In 2017, the owners of Gravity Marketing wanted to purchase a two-story, 5,300 square-foot building in Walker’s Point. The marketing and advertising firm looked to MEDC and primary lender Johnson Bank to access the financing for the real estate purchase and necessary renovations. The move provided more space for the growing company that offers expertise in marketing, media, advertising, printing, web, direct mail, and video production. Today, the property provides a fun and creative workspace for the Gravity team with a design that pays homage to the era of the original 1880s building and uses many of the traditional elements of its construction. Most of the renovations were completed by local contractors. At the time of the loan, Gravity had 11 full- and part-time employees and planned to add an additional six. The firm was founded in 2009 by president and majority owner Mike Kuharske.
After finding success with online sales and pop-up events, Cris Siqueria and Shelly McClone-Carriere wanted a brick and mortar location to house Lion’s Tooth, their bookstore and café. Loan funds from MEDC and Spring Bank allowed the business partners to purchase and renovate a building on Kinnickinnic Ave in Bay View. Lion’s Tooth opened its doors in March, 2021, bringing quality underground publications to the community, and supporting local artists and authors. The indie shop specializes in small press books, zines, and comics for kids and adults. The owners host events such as musical performances, art exhibits, book launch parties, and more. The café serves, light plates, snacks, coffee, wine and beer. An upstairs apartment is rented providing added revenue. Previously, Siqueria owned a bookstore in her native city of São Paulo, Brazil, and McClone-Carrier was one of the founders of the Riverwest Co-op.
Maynard Steel Casting Co.
Maynard Steel Casting Co., a foundry on Milwaukee’s south side, looks to MEDC to help them manage changing business and economic cycles. Most recently, MEDC and lending partner Ixonia Bank provided financing to help the company restructure existing debt. Family-owned and operated since 1913, Maynard Steel is a leading supplier of complex carbon and low alloy steel castings for mining, agricultural, and other heavy equipment applications. A unique capability to pour castings of up to 65,000 lbs. has made Maynard a trusted source to industrial giants such as Caterpillar, Joy Global, John Deere, CHN, Siemens and Volvo. As industrial markets are cyclical, fourth generation owner and current President and CEO Michael Wabiszewski appreciates the company’s long-term relationship with MEDC. Maynard Steel employs over 100 full-time staff, most of which are City of Milwaukee residents.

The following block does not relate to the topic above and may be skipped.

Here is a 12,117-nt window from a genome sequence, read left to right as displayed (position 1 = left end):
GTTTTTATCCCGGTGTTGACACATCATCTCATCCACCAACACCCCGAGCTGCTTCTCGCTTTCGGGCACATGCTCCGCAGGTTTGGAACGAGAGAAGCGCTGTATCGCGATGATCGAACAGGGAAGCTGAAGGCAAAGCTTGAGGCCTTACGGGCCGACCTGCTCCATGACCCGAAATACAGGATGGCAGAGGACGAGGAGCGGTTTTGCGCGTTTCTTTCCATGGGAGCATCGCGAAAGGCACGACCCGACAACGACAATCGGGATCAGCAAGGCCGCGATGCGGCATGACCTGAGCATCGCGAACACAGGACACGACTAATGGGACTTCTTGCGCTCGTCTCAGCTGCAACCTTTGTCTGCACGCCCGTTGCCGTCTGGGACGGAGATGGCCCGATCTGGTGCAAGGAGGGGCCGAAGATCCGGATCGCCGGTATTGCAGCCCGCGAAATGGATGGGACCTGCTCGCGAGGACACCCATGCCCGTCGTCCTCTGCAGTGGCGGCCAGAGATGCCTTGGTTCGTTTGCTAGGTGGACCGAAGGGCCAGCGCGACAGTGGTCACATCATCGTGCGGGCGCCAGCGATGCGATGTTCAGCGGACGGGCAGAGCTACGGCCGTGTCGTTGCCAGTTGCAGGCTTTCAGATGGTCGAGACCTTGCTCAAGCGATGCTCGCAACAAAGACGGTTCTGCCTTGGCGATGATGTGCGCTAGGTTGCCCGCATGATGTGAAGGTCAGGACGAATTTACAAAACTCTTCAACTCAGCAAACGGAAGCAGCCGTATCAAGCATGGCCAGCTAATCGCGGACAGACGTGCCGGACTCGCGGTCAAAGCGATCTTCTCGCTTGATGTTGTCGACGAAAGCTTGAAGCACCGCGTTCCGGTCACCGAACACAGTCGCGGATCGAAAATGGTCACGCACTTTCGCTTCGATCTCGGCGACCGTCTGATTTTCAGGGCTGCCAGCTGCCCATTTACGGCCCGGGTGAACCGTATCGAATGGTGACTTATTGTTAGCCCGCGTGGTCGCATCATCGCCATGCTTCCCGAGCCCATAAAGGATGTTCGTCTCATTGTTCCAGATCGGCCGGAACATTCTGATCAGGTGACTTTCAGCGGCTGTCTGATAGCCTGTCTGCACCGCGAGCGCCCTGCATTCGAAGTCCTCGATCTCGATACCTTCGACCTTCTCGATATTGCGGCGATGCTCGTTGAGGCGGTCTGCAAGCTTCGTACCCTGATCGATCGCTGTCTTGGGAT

Due to ongoing growth in his aluminum balcony business, Howard Wurgler of Midwest Iron looked to MEDC and primary lender Westbury Bank to help with the purchase of a building on Milwaukee’s northwest side. At close to 50,000 square-feet, the new property on W. Sleske Ct. would more than double production space for the company that makes stairs, balconies, and other metal products. The move also allowed the business to insource all balcony powder coating operations for significant cost savings. Midwest Iron was started in 2007 by Wurgler and offers engineered metal solutions, from the structural steel start of a project through the finishings. Midwest Iron's work can be seen throughout the country, with notable local projects including the North End apartment complex, Beaumont Place, UW Health Center in Madison, and the Northwestern Mutual campus in downtown MIlwaukee.
Pete's Fruit Market
With financing from MEDC, Pete’s Fruit Market on North Doctor Martin Luther King Jr. (MLK) Dr. in Milwaukee was able to add a full-service kitchen in an underutilized back corner of the grocery store, bringing hot and cold foods, prepared lunches and dinners, and catering options to the Bronzeville neighborhood. The location of the new kitchen is ideal, as shoppers have to walk through the store, increasing the potential of impulse buys. The new kitchen design also features a walk-up window, allowing staff to easily serve customers. There are two Pete’s Fruit Market locations in Milwaukee, both managed by the children of founder Peter Tsitiridis. Each cater to the diversity of their neighborhoods, with the north side market featuring a host of southern food options. Fresh fruits and vegetables are mainstay products, and both also offer fresh meats, a deli, and a grocery section. The MLK store is owned by Theodore Tsitiridis.